by Selina Leem
A dear friend of mine expressed her anger about how not only our country, the Republic of the Marshall Islands, but also the rest of the world is only responding to climate change now. She was skeptical about our country’s attempt of banning Styrofoam and about those who do not know what climate change is and therefore cannot explain the disasters that are happening. But there was one thing she said that really hit me: “It is already too late, there is nothing we can do about it anymore.”
I am telling you, however, that when our country joined the global movement to fight against climate change, this was not an act of desperation or a sign of vulnerability. It was the move of a fighter. This significant effort means that there is hope still brimming amid these wave-raddled islanders. Corruption, greed, and poor governance have brought us where we are today. Now we, the youth, as leaders of today and of tomorrow, have a duty to take a stand in this fight against climate change.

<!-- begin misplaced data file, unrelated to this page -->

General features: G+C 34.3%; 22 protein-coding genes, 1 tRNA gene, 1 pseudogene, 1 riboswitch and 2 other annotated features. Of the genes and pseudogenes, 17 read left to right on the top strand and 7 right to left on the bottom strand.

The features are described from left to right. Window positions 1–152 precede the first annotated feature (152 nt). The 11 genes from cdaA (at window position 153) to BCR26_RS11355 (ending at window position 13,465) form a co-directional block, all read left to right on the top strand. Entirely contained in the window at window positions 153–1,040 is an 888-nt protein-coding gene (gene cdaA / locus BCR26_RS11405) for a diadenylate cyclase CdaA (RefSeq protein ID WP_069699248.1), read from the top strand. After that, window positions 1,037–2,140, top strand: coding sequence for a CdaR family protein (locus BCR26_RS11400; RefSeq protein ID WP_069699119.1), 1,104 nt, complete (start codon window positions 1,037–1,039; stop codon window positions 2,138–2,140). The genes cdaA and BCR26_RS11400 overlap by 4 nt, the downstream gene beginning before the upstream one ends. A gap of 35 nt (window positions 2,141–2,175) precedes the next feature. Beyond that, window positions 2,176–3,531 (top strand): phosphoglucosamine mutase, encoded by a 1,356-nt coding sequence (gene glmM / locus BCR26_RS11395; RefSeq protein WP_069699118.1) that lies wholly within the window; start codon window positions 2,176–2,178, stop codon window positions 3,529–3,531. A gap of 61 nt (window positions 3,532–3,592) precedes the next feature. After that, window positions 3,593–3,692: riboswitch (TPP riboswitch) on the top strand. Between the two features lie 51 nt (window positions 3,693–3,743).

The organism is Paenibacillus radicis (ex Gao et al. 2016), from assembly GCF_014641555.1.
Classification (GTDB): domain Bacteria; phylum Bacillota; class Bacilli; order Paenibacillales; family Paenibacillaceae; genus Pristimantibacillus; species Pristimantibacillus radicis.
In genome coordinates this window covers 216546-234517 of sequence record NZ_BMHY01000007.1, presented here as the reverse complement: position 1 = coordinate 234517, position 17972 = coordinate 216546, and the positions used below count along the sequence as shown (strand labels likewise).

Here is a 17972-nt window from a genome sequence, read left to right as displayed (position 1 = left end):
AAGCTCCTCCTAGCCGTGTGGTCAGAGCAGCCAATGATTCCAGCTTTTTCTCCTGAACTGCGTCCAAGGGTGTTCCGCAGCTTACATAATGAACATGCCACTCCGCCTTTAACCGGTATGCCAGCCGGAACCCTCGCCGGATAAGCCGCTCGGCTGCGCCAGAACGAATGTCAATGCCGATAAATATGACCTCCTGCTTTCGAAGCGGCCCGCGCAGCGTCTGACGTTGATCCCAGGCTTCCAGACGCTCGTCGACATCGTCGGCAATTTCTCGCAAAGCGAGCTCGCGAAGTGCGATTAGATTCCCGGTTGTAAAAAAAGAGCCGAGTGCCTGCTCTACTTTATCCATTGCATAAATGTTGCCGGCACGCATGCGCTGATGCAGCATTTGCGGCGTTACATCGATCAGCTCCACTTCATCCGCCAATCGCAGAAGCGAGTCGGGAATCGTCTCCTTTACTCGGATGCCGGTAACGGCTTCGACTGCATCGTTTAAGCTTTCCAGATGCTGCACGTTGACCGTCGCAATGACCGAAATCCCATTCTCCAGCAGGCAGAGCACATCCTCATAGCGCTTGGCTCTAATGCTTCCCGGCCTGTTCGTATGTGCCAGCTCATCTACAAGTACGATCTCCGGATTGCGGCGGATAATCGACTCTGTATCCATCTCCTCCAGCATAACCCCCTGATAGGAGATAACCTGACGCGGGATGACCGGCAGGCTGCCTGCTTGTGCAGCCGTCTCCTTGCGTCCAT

My country, even with all its efforts to address climate change, will only have a small effect on the reduction of carbon emission in the atmosphere for we contribute so little of it. However, Europe and the rest of the world contribute a huge amount to the carbon emissions into the air. As youth of your country, your continent, you have a duty to push your leaders to prioritize this issue.
We are already facing climate change and we are at a critical point now. In 2050, my islands are predicted to be submerged by water. But it will not just be us, it will also be our neighboring sister nations and other nations around the globe. Many other parts of the world are already affected by climate change and especially minority groups, the groups without a loud voice, such as children, women, and indigenous people are suffering immensely.
We want global justice and we ask that you join us in ensuring we get what rightfully should be ours.
There is little time left and we urge you to act!
Selina Leem is a small island girl with big dreams from the island of Majuro in the Marshall Islands: “Sometimes when you want to make a change, then it is necessary to turn the world upside down because it is just not for the better, but it is simply for the best.”